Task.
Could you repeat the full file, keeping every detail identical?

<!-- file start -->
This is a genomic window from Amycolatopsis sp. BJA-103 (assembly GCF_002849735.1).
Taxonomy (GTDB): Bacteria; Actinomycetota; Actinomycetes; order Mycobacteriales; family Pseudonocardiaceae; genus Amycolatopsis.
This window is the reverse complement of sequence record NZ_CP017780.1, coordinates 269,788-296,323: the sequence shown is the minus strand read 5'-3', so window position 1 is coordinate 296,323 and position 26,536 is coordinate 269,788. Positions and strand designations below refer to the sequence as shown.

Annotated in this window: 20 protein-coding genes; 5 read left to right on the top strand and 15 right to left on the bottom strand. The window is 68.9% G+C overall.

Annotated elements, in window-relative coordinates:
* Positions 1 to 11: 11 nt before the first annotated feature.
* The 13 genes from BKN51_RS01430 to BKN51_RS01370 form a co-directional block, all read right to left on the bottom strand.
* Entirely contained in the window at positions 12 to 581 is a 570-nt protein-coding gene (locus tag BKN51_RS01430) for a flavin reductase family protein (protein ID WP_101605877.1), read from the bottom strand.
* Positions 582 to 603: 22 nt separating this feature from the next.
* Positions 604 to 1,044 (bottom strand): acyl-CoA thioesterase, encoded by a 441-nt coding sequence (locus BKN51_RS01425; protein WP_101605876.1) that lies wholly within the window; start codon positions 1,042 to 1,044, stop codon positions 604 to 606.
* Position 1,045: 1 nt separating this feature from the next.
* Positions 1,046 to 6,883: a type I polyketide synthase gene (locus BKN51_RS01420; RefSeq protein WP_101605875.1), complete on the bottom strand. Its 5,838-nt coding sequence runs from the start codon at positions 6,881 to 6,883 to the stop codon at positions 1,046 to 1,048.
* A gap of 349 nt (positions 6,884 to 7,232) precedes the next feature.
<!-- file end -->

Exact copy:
This is a genomic window from Amycolatopsis sp. BJA-103 (assembly GCF_002849735.1).
Taxonomy (GTDB): Bacteria; Actinomycetota; Actinomycetes; order Mycobacteriales; family Pseudonocardiaceae; genus Amycolatopsis.
This window is the reverse complement of sequence record NZ_CP017780.1, coordinates 269,788-296,323: the sequence shown is the minus strand read 5'-3', so window position 1 is coordinate 296,323 and position 26,536 is coordinate 269,788. Positions and strand designations below refer to the sequence as shown.

Annotated in this window: 20 protein-coding genes; 5 read left to right on the top strand and 15 right to left on the bottom strand. The window is 68.9% G+C overall.

Annotated elements, in window-relative coordinates:
* Positions 1 to 11: 11 nt before the first annotated feature.
* The 13 genes from BKN51_RS01430 to BKN51_RS01370 form a co-directional block, all read right to left on the bottom strand.
* Entirely contained in the window at positions 12 to 581 is a 570-nt protein-coding gene (locus tag BKN51_RS01430) for a flavin reductase family protein (protein ID WP_101605877.1), read from the bottom strand.
* Positions 582 to 603: 22 nt separating this feature from the next.
* Positions 604 to 1,044 (bottom strand): acyl-CoA thioesterase, encoded by a 441-nt coding sequence (locus BKN51_RS01425; protein WP_101605876.1) that lies wholly within the window; start codon positions 1,042 to 1,044, stop codon positions 604 to 606.
* Position 1,045: 1 nt separating this feature from the next.
* Positions 1,046 to 6,883: a type I polyketide synthase gene (locus BKN51_RS01420; RefSeq protein WP_101605875.1), complete on the bottom strand. Its 5,838-nt coding sequence runs from the start codon at positions 6,881 to 6,883 to the stop codon at positions 1,046 to 1,048.
* A gap of 349 nt (positions 6,884 to 7,232) precedes the next feature.